December 27, 2013
By Dan Namowitz
Running your aircraft’s fuel supply down to an extremely low level holds obvious risk. Can you think of a less apparent risk that also arises, especially in uncoordinated flight?
Some aircraft carry a warning against performing slips with flaps extended, because the configuration can interfere with airflow over the horizontal tail. What other hazard enters the slipping scenario when fuel is low?
Both of these low-fuel, uncoordinated-flight profiles run the risk of the remaining fuel supply sloshing away from the lines that carry gas to the engine—a problem known as unporting. Unporting is frequently scrutinized as an accident cause when an aircraft engine fails with some fuel remaining, and when no mechanical damage is found.
Have you ever noticed how an unsecured object in your car slides or rolls to the outside of a turn when you drive a little too fast on that sharply curving highway on-ramp? Then you have some idea of what the fuel in your aircraft’s fuel tanks is doing during an uncoordinated flight maneuver.
In one case, all it took was for an aircraft to be in a departure climb with less than the minimum fuel quantity recommended for takeoff for investigators to point out that the manufacturer’s fuel-quantity stipulation “is due to the location of the fuel pickups in the tanks on this model aircraft, which would allow unporting and fuel supply interruption with steep attitudes, turning type ground maneuvers during takeoffs, or uncoordinated flight.”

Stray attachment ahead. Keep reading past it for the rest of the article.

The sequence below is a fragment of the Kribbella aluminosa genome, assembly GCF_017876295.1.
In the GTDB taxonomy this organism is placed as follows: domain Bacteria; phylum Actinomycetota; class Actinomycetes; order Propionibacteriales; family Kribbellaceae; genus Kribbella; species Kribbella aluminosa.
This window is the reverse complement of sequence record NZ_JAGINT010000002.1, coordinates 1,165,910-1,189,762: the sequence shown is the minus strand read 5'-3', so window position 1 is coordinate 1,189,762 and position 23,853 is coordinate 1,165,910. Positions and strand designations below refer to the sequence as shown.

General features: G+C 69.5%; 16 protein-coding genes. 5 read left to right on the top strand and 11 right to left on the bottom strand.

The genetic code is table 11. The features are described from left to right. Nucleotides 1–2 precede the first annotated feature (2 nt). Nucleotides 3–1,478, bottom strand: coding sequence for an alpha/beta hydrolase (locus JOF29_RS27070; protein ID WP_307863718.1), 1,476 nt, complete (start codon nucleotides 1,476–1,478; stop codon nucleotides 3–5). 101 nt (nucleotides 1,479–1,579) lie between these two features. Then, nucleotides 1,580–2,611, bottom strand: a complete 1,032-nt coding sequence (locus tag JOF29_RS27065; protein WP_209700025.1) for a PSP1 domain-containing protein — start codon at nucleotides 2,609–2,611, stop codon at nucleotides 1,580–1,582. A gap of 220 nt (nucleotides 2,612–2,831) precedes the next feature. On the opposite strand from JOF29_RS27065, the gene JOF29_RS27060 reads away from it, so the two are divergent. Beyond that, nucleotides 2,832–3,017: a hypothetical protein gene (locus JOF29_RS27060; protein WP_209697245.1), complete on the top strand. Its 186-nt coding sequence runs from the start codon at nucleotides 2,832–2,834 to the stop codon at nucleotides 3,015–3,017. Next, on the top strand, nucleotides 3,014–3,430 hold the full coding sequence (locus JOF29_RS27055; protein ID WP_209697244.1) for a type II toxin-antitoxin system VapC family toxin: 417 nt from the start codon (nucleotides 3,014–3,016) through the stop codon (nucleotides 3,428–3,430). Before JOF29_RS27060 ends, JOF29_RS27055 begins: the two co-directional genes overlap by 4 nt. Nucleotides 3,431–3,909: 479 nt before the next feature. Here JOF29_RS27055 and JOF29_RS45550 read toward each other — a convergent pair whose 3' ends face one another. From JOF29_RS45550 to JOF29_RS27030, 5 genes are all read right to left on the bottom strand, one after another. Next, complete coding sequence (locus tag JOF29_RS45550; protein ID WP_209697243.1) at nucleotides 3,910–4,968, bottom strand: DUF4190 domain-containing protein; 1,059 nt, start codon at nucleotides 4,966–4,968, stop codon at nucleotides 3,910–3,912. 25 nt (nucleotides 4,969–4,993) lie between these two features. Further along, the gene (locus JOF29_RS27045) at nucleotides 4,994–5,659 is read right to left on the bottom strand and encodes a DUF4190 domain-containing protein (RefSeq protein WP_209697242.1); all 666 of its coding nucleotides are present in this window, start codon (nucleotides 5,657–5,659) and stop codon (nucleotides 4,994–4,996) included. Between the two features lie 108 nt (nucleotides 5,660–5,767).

Unporting was discussed by a reader who weighed in on an AOPA Pilot Dogfight article on the topic of fuel management techniques. He urged pilots to pay special attention to coordinating control inputs when fuel quantity has been drawn well down, noting, "The fuel follows the ball. If the ball is toward the far end of the tank, so is the fuel. Any time a tank is one-quarter full or less, it is good practice to monitor the turn coordinator to make sure the ball is at least exactly centered."
You are on your way to mastery of required systems knowledge if you can sketch a basic diagram of system components, describe the operating principle, and explain operating limitations. One of those limitations is the pilot, whose flight planning and fuel management can strive for avoiding the unporting risk altogether.
Dan Namowitz is an aviation writer and flight instructor. He has been a pilot since 1985 and an instructor since 1990.
Safety and Education,
Aircraft Power and Fuel,
Pilot Training and Certification
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